What is bladder neck incision?

Bladder neck incision is a cut made in the neck of the bladder and extended into the prostate.  It is also called a transurethral incision of prostate. 

Why is a bladder neck incision carried out?

It is carried out to improve the flow of urine and to relieve your
urinary symptoms.

What happens during the operation?

The operation is carried out under general anaesthesia or spinal anaesthesia, depending on which is the best method for you. The decision will be made by the anaesthetic who will discuss this with you prior to your operation.
A telescope is passed up the urethra, which allows the surgeon to be able to see your bladder neck. A cut is made into your bladder neck so that your urine will be able to flow freely.  The operation itself usually takes 30-60 minutes.

What happens after the operation?

You will be taken from the theatre to the recovery room, where you will be closely monitored until you are awake enough to return to the ward.
You will usually have a catheter (tube) inserted into your bladder to drain your urine and also any blood or debris from the operation. This allows the prostate to start healing. As the bladder neck is very vascular (full of blood), it needs help to remove the debris and blood, so you may have irrigation fluid running into the bladder via the catheter to help flush it out.
The irrigation will usually stay in place for 24-48 hours,
depending on how quickly it takes the bladder neck to recover and the urine to become clearer. Once your catheter is removed, you can usually go home that day if you are able to pass urine independently.

How will I feel when I go home?

It may be uncomfortable to pass urine for two to three days after you have been discharged from hospital. It is important to drink plenty of fluids to help improve these symptoms. If your symptoms last longer than a week or you are worried about any thing else, then you should seek advise from your GP. If at any time you cannot pass urine at all or start passing heavy blood clots you should call out your GP or go to your local A&E department.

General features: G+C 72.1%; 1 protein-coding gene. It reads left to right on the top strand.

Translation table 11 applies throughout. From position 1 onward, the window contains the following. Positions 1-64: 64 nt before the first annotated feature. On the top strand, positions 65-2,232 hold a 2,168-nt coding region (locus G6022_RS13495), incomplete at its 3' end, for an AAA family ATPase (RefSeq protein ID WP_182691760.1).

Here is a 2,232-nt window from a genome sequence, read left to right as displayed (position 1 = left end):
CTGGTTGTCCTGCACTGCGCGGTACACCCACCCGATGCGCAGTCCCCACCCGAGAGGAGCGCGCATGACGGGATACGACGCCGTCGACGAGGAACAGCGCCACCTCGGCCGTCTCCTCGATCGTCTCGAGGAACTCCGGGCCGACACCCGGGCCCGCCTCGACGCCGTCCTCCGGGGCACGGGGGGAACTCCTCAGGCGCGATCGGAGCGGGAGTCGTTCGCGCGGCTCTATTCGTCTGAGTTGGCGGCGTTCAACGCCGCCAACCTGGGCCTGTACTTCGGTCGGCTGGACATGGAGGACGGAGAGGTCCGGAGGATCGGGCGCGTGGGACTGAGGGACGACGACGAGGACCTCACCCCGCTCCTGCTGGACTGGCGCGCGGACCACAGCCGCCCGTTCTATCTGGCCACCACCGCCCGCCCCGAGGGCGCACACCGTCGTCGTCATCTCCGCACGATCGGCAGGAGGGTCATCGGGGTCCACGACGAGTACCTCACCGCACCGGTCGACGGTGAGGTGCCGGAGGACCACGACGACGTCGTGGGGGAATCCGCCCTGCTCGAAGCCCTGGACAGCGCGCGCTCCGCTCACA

Will I have full control of my urine?

After your operation and following the removal of the catheter, it is usual to need to pass urine more often than usual. This will settle down with time, once you cut starts to heal. It takes at least six weeks for the wound inside to heal and you may still experience symptoms until the wound has fully healed.

Will I still see blood in my urine?

It is usual to still see blood in your urine for a couple of weeks following the operation.  This is where the wound is healing. After about two week you may notice that the  bleeding becomes heavier and there are "bits" in your urine. This is due to the  scabs falling off from the raw wound. It is important to drink plenty of fluids to flush your bladder through in order for the wound to heal itself. If the bleeding becomes heavy and there are thick blood clots that block the flow of urine, you should contact your GP.

How much should I drink?

You should drink up to two litres per day for the first week, as it helps to wash away the blood and helps prevent infection. After this, you should try to drink more fluid (water or juice preferably) than you would usually do. You may drink alcohol when you return home (in moderation!).

What should I eat?

It is important to avoid constipation by eating plenty of high fibre foods, fresh fruit and vegetables. Try to avoid straining when opening your bowls, as this can cause the wound inside to re-bleed.

What about excersize?

You should try to take things easy for the first ten days after leaving hospital, keeping all physical activity to a minimum. You should avoid any activities that involve heavy lifting for about six weeks after leaving hospital.

Will I be able to drive?

You should not drive for the first two weeks after the operation. Even though you may have no visible scars, you have still had an operation. In addition you may not be covered by your car insurance.

When can I go back to work?

You should be able to go back to work three to four weeks following the operation. But you may need a little more time if you have a manual job that require heavy lifting or physical work. If you require a sick certificate, you can collect one from the ward to cover the time you spent in hospital. If you need one when you return home, you will be able to collect one from your GP.

Will it affect my sex life?

You should not have intercourse for three weeks after your operation. This is because it may cause the wound inside to bleed. The operation causes the semen to be directed back into your bladder instead of coming out through the penis, so you will find you will have a "dry orgasm". This is not harmful and the semen will be flushed away with your urine, therefore it is very
likely that you will be sterile.

What if I get an infection?

While you have an open wound on the inside of your bladder, you are at
risk of getting an infection. If you find that your urine become cloudy or
smelly, and you have a burning sensation on passing urine, then you should
contact your GP as you may need a course of antibiotics.

What about follow up by the hospital?

You will be sent an outpatient appointment to see your consultant approximately six weeks after you have left hospital.

 All operations carry the risk of complications. However, general anaesthetics are very safe these days and you will have the opportunity to discuss these risks and complications with the anaesthetist prior to your operation. Any for of surgery carries the risk of you developing a chest infection, a clot in your lung or leg, bleeding during or after surgery, or developing cardiac problems. Your doctor will discuss all risks or complications with you when you attend the pre admission clinic.